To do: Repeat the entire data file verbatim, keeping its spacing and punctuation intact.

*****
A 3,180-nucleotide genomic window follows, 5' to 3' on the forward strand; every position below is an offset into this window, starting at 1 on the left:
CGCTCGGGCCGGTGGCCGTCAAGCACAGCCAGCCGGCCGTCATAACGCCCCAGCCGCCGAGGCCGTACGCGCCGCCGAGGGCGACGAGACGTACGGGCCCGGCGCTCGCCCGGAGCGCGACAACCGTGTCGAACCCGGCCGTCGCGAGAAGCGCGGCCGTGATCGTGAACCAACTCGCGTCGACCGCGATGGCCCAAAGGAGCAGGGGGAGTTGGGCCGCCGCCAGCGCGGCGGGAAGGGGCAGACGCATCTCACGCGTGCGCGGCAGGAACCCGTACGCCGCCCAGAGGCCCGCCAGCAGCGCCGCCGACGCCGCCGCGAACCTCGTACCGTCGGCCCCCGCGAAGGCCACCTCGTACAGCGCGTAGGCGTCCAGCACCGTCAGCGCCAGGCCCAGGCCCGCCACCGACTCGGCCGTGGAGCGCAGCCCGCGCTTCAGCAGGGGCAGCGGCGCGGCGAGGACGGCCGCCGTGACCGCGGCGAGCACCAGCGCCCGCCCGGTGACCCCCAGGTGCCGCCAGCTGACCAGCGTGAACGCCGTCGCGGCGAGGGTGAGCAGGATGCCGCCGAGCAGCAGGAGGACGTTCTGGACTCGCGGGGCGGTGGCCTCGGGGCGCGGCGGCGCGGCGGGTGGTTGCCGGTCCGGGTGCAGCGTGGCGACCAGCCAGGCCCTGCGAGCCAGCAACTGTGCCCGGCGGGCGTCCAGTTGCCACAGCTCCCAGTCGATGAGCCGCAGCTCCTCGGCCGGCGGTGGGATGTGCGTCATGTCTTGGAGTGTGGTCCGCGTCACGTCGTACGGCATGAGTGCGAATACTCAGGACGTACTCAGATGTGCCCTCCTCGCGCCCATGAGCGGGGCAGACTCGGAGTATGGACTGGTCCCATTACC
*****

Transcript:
A 3,180-nucleotide genomic window follows, 5' to 3' on the forward strand; every position below is an offset into this window, starting at 1 on the left:
CGCTCGGGCCGGTGGCCGTCAAGCACAGCCAGCCGGCCGTCATAACGCCCCAGCCGCCGAGGCCGTACGCGCCGCCGAGGGCGACGAGACGTACGGGCCCGGCGCTCGCCCGGAGCGCGACAACCGTGTCGAACCCGGCCGTCGCGAGAAGCGCGGCCGTGATCGTGAACCAACTCGCGTCGACCGCGATGGCCCAAAGGAGCAGGGGGAGTTGGGCCGCCGCCAGCGCGGCGGGAAGGGGCAGACGCATCTCACGCGTGCGCGGCAGGAACCCGTACGCCGCCCAGAGGCCCGCCAGCAGCGCCGCCGACGCCGCCGCGAACCTCGTACCGTCGGCCCCCGCGAAGGCCACCTCGTACAGCGCGTAGGCGTCCAGCACCGTCAGCGCCAGGCCCAGGCCCGCCACCGACTCGGCCGTGGAGCGCAGCCCGCGCTTCAGCAGGGGCAGCGGCGCGGCGAGGACGGCCGCCGTGACCGCGGCGAGCACCAGCGCCCGCCCGGTGACCCCCAGGTGCCGCCAGCTGACCAGCGTGAACGCCGTCGCGGCGAGGGTGAGCAGGATGCCGCCGAGCAGCAGGAGGACGTTCTGGACTCGCGGGGCGGTGGCCTCGGGGCGCGGCGGCGCGGCGGGTGGTTGCCGGTCCGGGTGCAGCGTGGCGACCAGCCAGGCCCTGCGAGCCAGCAACTGTGCCCGGCGGGCGTCCAGTTGCCACAGCTCCCAGTCGATGAGCCGCAGCTCCTCGGCCGGCGGTGGGATGTGCGTCATGTCTTGGAGTGTGGTCCGCGTCACGTCGTACGGCATGAGTGCGAATACTCAGGACGTACTCAGATGTGCCCTCCTCGCGCCCATGAGCGGGGCAGACTCGGAGTATGGACTGGTCCCATTACC